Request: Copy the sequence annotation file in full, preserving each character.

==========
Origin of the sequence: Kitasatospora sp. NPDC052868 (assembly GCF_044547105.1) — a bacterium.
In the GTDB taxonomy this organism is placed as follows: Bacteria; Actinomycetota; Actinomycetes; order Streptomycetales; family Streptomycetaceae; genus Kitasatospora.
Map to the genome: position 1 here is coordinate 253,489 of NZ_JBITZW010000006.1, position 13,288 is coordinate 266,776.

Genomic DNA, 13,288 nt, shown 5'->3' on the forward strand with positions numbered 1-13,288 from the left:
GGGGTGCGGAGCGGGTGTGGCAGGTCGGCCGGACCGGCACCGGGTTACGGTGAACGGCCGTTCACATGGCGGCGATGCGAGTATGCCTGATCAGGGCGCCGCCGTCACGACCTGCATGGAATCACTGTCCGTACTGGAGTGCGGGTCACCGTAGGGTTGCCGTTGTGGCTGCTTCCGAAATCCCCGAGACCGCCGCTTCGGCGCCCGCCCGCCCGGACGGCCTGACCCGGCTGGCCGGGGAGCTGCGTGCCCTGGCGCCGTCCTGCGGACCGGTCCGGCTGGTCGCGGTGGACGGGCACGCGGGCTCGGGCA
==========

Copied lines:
Origin of the sequence: Kitasatospora sp. NPDC052868 (assembly GCF_044547105.1) — a bacterium.
In the GTDB taxonomy this organism is placed as follows: Bacteria; Actinomycetota; Actinomycetes; order Streptomycetales; family Streptomycetaceae; genus Kitasatospora.
Map to the genome: position 1 here is coordinate 253,489 of NZ_JBITZW010000006.1, position 13,288 is coordinate 266,776.

Genomic DNA, 13,288 nt, shown 5'->3' on the forward strand with positions numbered 1-13,288 from the left:
GGGGTGCGGAGCGGGTGTGGCAGGTCGGCCGGACCGGCACCGGGTTACGGTGAACGGCCGTTCACATGGCGGCGATGCGAGTATGCCTGATCAGGGCGCCGCCGTCACGACCTGCATGGAATCACTGTCCGTACTGGAGTGCGGGTCACCGTAGGGTTGCCGTTGTGGCTGCTTCCGAAATCCCCGAGACCGCCGCTTCGGCGCCCGCCCGCCCGGACGGCCTGACCCGGCTGGCCGGGGAGCTGCGTGCCCTGGCGCCGTCCTGCGGACCGGTCCGGCTGGTCGCGGTGGACGGGCACGCGGGCTCGGGCA